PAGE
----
THUMBS UP: To Orem City leadership for having the good sense to ask the public to wear face masks in the city buildings. Political diatribes aside, these leaders feel compelled to provide the safest atmosphere they can for their personnel and public. We commend them for this action and hope that by this action the COVID-19 counts in their city and Utah will start the downward slope and that the lives of many will be spared the extra pain, suffering and death that is currently the norm.
THUMBS DOWN: To Provo residents and other visitors who have made a rumor mill so active that city leaders felt compelled to start a new website called RumorStop. In a city that thrives on proclaiming its virtues and values, it is ironic that such a website should have to be considered. Misinformation and rumor are words that should never be aligned with these more highly valued words, Provo — Welcome Home.
THUMBS DOWN: To increasing COVID-19 numbers in the state of Utah. This could have been easily avoidable but a failure to comply with sound recommendations from state and national epidemiologists has really put Utah in a pickle.
THUMBS UP: Fire season is still upon us. As Pioneer Day is approaching, this is a reminder to please take precautions to ensure that you are using fireworks and other flammables properly. Fires strike fast, hard and has an impact on the people that live in Utah Valley.
THUMBS DOWN: To Commissioner Bill Lee for putting the health of residents, journalists, public officials and employees at risk by encouraging Utah County residents opposed to the statewide mask mandate for public K-12 schools to pack into a commission meeting Wednesday. This is particularly disturbing since, just a week before, an infectious disease expert told Lee and the other commissioners that masks are the best way to prevent COVID-19 from spreading. The stunt demonstrated a blatant disregard for public safety and was a shameful action by an elected county executive.
THUMBS UP: To Orem city officials for announcing on Tuesday that they will require masks to be worn in all civic buildings, including the city library, public safety building and public works building. City Manager Jamie Davidson said the “health of our employees is a responsibility I take very seriously,” and requiring masks in public buildings is a great step in the right direction for Orem.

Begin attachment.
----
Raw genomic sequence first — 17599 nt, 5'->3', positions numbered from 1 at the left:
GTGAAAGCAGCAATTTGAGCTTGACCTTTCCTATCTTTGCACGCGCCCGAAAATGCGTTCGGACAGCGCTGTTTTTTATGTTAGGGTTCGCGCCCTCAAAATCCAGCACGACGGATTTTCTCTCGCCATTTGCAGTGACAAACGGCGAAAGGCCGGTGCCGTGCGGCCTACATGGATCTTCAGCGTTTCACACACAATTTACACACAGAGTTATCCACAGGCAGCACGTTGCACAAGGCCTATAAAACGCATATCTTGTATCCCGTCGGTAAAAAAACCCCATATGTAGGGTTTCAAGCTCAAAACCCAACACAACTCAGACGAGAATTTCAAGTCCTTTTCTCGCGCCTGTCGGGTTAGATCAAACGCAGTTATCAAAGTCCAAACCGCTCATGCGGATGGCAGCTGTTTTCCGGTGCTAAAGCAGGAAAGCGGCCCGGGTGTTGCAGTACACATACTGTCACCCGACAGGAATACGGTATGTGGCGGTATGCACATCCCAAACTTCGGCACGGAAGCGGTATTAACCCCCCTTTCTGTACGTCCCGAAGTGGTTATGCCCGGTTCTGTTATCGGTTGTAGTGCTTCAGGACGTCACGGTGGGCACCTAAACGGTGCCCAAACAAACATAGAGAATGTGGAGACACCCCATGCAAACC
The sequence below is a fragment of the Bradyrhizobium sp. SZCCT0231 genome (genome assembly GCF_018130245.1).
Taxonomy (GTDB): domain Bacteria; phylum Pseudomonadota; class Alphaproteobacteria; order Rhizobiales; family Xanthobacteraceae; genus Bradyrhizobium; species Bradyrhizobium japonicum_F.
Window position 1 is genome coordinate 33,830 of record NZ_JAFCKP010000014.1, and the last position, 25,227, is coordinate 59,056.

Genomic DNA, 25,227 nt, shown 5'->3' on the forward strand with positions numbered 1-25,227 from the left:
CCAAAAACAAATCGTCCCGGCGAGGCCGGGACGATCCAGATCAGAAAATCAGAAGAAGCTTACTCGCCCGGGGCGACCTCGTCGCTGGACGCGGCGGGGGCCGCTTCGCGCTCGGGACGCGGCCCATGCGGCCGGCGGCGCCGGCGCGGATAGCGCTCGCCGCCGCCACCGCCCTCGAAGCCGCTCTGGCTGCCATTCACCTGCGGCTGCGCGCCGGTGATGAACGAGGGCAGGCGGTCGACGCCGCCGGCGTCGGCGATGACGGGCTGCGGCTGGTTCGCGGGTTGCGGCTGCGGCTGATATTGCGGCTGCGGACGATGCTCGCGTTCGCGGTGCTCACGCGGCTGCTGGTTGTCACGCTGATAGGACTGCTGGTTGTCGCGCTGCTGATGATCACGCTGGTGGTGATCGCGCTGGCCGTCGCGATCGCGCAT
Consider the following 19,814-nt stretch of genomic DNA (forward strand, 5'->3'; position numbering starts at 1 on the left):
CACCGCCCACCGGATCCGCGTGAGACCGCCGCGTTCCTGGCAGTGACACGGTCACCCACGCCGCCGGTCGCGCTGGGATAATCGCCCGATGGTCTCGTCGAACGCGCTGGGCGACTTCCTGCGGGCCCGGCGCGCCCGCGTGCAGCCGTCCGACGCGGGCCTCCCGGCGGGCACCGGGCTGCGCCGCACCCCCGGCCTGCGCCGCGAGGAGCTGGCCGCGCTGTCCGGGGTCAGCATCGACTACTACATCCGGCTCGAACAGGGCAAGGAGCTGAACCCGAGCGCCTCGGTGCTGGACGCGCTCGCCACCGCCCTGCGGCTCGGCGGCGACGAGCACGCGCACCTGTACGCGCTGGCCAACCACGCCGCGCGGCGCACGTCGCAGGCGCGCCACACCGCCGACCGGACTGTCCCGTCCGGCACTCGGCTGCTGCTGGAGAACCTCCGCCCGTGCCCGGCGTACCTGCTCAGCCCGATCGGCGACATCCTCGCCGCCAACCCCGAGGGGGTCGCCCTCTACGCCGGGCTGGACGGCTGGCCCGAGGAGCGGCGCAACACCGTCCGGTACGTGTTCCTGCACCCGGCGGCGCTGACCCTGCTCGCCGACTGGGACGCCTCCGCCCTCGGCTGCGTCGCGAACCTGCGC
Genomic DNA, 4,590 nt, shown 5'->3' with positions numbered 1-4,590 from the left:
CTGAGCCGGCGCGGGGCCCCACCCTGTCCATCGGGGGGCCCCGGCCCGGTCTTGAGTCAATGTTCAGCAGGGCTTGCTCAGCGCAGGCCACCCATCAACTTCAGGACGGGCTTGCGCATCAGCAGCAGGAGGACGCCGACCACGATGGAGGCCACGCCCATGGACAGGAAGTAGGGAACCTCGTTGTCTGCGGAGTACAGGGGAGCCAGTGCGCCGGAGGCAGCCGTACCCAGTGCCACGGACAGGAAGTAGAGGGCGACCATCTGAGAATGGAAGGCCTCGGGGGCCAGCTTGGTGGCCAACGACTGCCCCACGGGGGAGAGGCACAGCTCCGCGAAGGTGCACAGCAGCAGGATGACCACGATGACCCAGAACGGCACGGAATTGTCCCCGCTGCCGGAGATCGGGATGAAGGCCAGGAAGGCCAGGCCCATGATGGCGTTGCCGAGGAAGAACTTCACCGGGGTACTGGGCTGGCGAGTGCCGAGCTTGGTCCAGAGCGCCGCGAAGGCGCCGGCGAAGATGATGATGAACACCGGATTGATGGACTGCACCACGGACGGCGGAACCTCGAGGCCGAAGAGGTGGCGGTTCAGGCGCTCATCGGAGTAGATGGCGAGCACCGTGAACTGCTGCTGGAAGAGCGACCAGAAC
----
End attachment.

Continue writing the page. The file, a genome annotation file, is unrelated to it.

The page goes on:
THUMBS DOWN: To those — and we all know people like this — who, even though you may share some common viewpoints or at least some valid concerns, choose the most inane way possible to act or present those views that it just torpedoes any potential for compromise or finding common ground. When you have two diametrically opposing viewpoints, one can still often understand where the other side is coming from — even while disagreeing with their proposed solutions — up until the point they stop acting like adults. For those unclear on the concept, those who packed Wednesday’s Utah County Planning Commission meeting like a bunch of raving maskless sardines, shouting down council proceedings (brief though they were) and then chanting, “USA, USA” (um, why exactly?) should be ashamed of themselves. Congrats for putting Provo in the national news for all the wrong reasons while damaging your cause at the same time.
THUMBS UP: To BYU’s Tom Holmoe for laboring in what continues to be the most difficult athletic director job in the country. After working for years to put together one of the most impressive football schedules in school history, five Power 5 games were wiped off the schedule in the blink of an eye thanks to the continuing COVID-19 pandemic and several big conferences arbitrarily deciding to cancel non-league games. Here’s hoping Holmoe is able to nimbly shift from Plan A to B to C to D and beyond as necessary. Nobody said football independence would be easy — but here’s hoping it will still be worth it when this year’s games begin finally kick off.
THUMBS DOWN: To Commissioner Bill Lee's request for Gov. Gary Herbert to give Utah County "compassionate exemption from the one-size-fits-all mask mandate in Utah County's public schools." Until health officials have a handle on the mounting positive confirmations of COVID-19 in the area, children and teachers should not go back to school. It may be inconvenient, but it is necessary. During a normal year, the beginning of the school year and the start of colder weather almost always mean an increase in the number of students calling out sick. This year will be no exception.
THUMBS DOWN: Another Utah County fire broke out Wednesday near Cedar Fort and Fairfield. The fire initially threatened several homes, and dozens of residents were evacuated or put under an evacuation advisory. This fire, like hundreds of wildfires started this year, was human caused, according to the Utah Division of Forestry, Fire and State Lands. Utah County residents need to be aware of how their actions affect the area. Fire season isn't over yet; be conscientious.